Floorless Finnish folk
Paul ‘how many points is this song worth in Scrabble?’ Castles gets to grips with Moonsorrow’s latest album, out now via Century Media Records
Moonsorrow visit Birmingham tonight as part of their extensive co-headline tour with Finnish compatriots Korpiklaani. They have a new album out in Jumalten Aika and we’ll no doubt be hearing plenty of it at the Academy this evening (April 25).
The whole folk metal thing, and the ribald rivalry of the likes of Finntroll, is perhaps an acquired taste and one that not all metalheads share. Moonsorrow though have traditionally put more meat on the bones than most who plough through this holistic musical plain.
Not for them the happy-clappy approach. In fact since coming together just over 20 years ago Moonsorrow have forged a reputation as exponents of darker, melancholic symphonies, usually with a pagan heart.
Jumalten Aika which translates as the ‘Age Of Gods’ is their seventh album, and their first recorded for one of metal’s bigger labels in Century Media – in itself a statement of intent and an acknowledgement of how their career curve has continued in an upwards direction since their debut album Suden Uni in 2000.
This is their first full length release in five years and comes in at a challenging 70 minutes. With only five songs to fill that expanse of time, Jumalten Aika is an invitation to invest time in its work. There are no quick hits here. The songs demand time to breathe and develop and you need to go along with them to be touched by their pagan power and poetry.
As is their way, Moonsorrow stick to their native tongue when singing, the mysterious song titles also wreaking havoc with your computer’s spellcheck function.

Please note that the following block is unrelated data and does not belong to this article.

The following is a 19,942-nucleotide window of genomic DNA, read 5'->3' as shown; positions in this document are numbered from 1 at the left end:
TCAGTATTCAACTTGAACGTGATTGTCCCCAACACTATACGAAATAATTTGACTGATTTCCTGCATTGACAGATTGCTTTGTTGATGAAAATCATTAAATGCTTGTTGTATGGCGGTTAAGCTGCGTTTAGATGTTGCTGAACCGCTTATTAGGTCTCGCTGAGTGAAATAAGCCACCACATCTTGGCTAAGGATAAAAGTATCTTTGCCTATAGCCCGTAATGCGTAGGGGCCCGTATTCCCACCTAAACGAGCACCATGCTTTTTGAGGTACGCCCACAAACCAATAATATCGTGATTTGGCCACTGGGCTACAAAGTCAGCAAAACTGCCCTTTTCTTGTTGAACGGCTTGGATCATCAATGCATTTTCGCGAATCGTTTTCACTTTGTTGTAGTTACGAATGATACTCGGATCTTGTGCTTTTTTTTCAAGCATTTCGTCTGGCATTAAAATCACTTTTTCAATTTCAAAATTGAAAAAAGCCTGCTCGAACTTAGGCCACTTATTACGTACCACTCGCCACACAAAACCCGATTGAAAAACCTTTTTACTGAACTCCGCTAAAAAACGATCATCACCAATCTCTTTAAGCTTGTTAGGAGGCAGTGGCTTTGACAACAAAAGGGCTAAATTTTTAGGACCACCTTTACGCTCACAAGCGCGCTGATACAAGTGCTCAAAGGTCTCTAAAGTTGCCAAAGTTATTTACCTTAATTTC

Proceedings open with the album title track and a few monastic chants but the sandals and robes are quickly swept to one side for some of Moonsorrow’s more conventional musical medleys.
Once again the balding men of faith signal the start of second song ‘Ruttolehto’ with some hearty bellows but once in Moonsorrow’s hands the song develops teeth and starts snapping away at you like an overexcited Terrier.
The sweeping harmonies that take over this song like a surfer’s dream wave have ‘crowd-pleaser’ written all over them, and if ever a metal audience is going to let rip with a few whooahs then this song is probably it.
At one point some obscure mutterings are barely audible over a penny whistle that sounds as though its sending weary soldiers back to where the action is bloodiest.
The third song ‘Suden Tunti’ is the shortest by some distance but is a pounding pleasure that drives steadily forward. The darker dimension is maintained on the atmospheric ‘Mimisbrunn’, a track far bleaker than what would pass for folk metal in most circles.
The fact that only a smattering of Moonsorrow’s global army of fans can actually understand what Ville Sorvali is singing about is secondary. The emotional outpouring can simply be felt as much as understood.
Final number ‘Ihmisen Aika’ at 16 minutes is something of an opus but despite the longevity it retains its sound superbly throughout. At times Sorvali’s barbed cries through the mist carry echoes of fellow pagan protagonists Primordial mouthpiece AA Nemtheanga.
Firm favourites of the summer festival season, those venturing across the Channel this year may well renew acquaintances with Moonsorrow at Hellfest or Graspop.
8 out of 10
- Jumalten Aika
- Ruttolehto incl. Päivättömän Päivän Kansa
- Suden Tunti
- Ihmisen Aika (Kumarrus Pimeyteen)